“Ace of Space” and its follow-up, “Galaxy Joyride,” establish a powerful precedent for song structure that holds true throughout the recording. Rhythmic and melodic elements weave in and out of each track, though specific musical combinations are allowed to exist as unique ideas that never repeat. Wolf and Raven play out their songs in relatively open-ended structures, reaching glorious heights in one moment before descending into quiet spaces in an organic compositional style that reflects the duo’s jam-based songwriting.
The album layout is similarly diverse, offering a healthy variety of music that prevents any one approach from wearing out its appeal. Notable highlights come in the middle of the recording with “Enforcer 88” and “Ethereal Ecstasy,” which are among the most downtempo tracks on the album. After the gleaming, immediately accessible compositions that open the recording, the shift into darker, more contemplative songs is a commendable feat. These tracks not only alter the mood of Ace of Space, they give Wolf and Raven a chance to demonstrate their ability to craft subtle and beguiling pieces of music.
“Enforcer 88” is the album’s most emotionally complex song, and also its most gripping. The robotic percussion feels calm relative to the album’s opening tracks, though there’s an urgency in it that blooms into a sort of neurosis when it pairs with the menacing synthesizer melodies. The song is beautiful, and utterly immersive at high volume, yet the pervasive uncertainty and regret leave a charged atmosphere in their wake. Subtle pacing and layering build to a brilliantly understated climax, and a brief running time perfectly expresses the track’s many emotions without spoiling the mysteries behind them.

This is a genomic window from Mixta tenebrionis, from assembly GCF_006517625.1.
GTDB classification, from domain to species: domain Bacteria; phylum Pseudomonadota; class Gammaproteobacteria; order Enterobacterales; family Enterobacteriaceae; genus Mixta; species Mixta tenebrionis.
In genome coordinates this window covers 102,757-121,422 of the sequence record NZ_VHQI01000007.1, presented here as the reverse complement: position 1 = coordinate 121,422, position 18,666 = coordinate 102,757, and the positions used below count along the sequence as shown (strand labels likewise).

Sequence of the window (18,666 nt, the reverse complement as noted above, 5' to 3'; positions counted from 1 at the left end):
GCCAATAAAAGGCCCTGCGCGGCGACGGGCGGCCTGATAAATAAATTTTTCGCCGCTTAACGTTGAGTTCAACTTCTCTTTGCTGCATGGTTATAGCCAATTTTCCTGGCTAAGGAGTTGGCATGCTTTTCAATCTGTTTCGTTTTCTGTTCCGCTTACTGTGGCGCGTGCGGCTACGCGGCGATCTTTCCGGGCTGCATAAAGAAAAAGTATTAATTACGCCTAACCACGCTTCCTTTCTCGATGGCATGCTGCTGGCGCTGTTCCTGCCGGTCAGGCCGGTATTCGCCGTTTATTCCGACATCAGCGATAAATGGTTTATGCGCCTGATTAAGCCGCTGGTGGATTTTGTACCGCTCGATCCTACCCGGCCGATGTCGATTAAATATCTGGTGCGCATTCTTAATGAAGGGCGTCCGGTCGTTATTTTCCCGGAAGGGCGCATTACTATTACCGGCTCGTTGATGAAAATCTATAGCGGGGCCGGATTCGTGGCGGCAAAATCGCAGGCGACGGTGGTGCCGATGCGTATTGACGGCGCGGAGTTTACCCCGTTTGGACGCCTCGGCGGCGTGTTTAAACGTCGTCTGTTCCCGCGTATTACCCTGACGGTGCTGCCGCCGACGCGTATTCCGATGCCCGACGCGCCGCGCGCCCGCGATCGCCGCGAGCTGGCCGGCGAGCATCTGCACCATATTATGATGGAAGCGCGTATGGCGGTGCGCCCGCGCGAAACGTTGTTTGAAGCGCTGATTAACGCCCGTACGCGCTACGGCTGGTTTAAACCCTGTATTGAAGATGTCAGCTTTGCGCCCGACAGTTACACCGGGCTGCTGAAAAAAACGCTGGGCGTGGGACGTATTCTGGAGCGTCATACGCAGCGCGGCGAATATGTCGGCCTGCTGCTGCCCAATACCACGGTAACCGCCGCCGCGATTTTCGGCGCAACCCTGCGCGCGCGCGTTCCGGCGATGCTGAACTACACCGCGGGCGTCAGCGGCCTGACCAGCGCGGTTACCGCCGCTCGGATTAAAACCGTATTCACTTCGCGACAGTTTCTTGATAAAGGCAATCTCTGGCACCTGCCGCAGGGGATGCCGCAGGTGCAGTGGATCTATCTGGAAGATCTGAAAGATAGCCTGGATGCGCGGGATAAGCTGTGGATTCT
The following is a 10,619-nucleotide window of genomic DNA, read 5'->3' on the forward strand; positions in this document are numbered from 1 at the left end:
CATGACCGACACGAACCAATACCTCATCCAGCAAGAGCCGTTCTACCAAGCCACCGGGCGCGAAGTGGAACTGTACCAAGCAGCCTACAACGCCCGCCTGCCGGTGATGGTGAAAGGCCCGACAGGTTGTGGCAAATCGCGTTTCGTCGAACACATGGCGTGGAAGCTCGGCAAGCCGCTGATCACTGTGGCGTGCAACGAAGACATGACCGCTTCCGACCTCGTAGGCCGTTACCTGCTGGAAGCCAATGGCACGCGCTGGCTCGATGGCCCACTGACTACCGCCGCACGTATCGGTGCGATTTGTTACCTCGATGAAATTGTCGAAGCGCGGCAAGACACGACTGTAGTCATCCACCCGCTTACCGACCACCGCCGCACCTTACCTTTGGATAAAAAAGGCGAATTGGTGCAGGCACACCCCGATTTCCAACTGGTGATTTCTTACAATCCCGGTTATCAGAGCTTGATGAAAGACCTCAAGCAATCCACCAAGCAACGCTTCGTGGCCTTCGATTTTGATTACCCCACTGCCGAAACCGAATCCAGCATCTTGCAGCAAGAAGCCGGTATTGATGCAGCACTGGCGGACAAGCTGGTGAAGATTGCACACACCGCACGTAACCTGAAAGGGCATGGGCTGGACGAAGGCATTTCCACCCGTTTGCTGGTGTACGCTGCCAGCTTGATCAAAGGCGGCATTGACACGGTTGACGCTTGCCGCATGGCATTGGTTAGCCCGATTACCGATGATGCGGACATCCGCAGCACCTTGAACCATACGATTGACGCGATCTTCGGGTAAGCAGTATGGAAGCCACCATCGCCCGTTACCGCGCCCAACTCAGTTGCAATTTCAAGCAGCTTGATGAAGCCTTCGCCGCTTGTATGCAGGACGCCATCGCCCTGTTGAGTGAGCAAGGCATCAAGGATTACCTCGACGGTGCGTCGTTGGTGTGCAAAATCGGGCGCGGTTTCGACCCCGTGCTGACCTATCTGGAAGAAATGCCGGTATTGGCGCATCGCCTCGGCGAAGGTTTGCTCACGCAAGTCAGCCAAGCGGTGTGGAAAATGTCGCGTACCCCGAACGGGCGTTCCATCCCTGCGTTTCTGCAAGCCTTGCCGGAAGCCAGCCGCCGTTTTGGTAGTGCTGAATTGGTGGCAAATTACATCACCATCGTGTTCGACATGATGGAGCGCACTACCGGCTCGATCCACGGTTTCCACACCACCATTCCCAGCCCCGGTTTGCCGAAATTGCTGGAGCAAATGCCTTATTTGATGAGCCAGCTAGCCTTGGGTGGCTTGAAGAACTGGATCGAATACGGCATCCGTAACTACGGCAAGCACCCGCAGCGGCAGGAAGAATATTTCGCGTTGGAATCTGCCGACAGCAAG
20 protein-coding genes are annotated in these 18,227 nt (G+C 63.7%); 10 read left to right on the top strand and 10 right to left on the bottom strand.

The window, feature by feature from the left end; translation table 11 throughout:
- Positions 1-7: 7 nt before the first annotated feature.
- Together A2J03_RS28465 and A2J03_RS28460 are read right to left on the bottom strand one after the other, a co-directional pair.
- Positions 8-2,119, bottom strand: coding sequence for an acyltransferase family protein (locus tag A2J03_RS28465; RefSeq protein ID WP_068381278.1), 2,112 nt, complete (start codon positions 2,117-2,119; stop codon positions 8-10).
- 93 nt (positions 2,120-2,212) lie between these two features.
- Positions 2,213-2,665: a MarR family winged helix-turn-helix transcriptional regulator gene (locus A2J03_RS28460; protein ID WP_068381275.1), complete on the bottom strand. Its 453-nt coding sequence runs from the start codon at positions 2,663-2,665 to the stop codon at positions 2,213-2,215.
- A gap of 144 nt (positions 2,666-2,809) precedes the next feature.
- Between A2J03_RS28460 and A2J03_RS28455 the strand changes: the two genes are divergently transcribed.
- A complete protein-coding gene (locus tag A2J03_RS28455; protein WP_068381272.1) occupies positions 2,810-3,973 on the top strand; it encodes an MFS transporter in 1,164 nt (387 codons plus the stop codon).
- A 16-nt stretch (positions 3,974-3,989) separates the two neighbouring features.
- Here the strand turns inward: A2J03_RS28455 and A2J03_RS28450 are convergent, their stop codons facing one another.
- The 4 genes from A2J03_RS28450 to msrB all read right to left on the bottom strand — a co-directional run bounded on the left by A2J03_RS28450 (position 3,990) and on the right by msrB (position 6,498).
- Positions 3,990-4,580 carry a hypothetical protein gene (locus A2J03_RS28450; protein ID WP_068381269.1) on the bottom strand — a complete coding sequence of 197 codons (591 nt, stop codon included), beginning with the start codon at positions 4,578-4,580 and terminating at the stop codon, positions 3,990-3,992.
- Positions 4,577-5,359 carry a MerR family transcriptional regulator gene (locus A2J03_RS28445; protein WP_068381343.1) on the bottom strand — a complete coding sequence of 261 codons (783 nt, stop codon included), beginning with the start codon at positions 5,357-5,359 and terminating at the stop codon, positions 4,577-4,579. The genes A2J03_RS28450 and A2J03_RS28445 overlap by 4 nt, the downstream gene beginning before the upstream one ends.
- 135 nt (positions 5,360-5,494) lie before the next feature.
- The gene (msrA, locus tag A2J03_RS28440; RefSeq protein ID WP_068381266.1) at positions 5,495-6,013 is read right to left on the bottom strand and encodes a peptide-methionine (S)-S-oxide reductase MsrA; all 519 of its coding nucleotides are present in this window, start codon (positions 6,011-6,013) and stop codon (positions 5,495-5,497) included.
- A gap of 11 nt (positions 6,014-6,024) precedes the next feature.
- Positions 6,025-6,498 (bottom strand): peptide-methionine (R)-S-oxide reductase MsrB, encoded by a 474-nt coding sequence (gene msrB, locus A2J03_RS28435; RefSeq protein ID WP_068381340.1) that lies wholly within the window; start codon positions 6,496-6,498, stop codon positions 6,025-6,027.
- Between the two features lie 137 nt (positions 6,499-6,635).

If “Ace of Space” is an explosive battle in deep space, then “Enforcer 88” is a clandestine venture into the seedy underbelly of a dense, futuristic city. The emotional and compositional distance between these tracks strengthens them both by revealing the careful deliberation and intent behind the songwriting choices. Wolf and Raven can hit the thrusters on their music any time they like, but their ability to rein it in with equal mastery sets them apart from the bulk of artists in the synthwave scene.
More gems arrive late in the album, including the methodical “Power Quest” and “Space Strippers,” which contrast crunchy rhythm guitar sections with soaring guitar leads and sparkling synthesizer melodies for an attractive mix of textures. “All Systems Go” and “A New Dawn” close out the album, stylistically mirroring the tone of “Ace of Space” and “Galaxy Joyride” and effectively concluding the saga on an uplifting and adventurous note. All together, Ace of Space spans a generous 60 minutes, and though its running length could easily feel excessive in the hands of less talented musicians, the recording reaches its conclusion at a natural pace without ever feeling strained or overindulgent.
Wolf and Raven’s discography to date has been immaculate. Ace of Space maintains that excellence while ramping up the band’s uniqueness through increased emphasis on electric guitar and the incorporation of more diverse influences. An assortment of nostalgic effects and melodies form the foundation of a modern musical artifact that is genuinely retro without pandering to generic commercial sensibilities. The song entries are packed with elegant and memorable moments, and they canvas the recording’s running length to create a true synthwave space epic. Daring, exciting, and even inspiring, Ace of Space is a musical journey well worth taking.
Rating: 95 / 100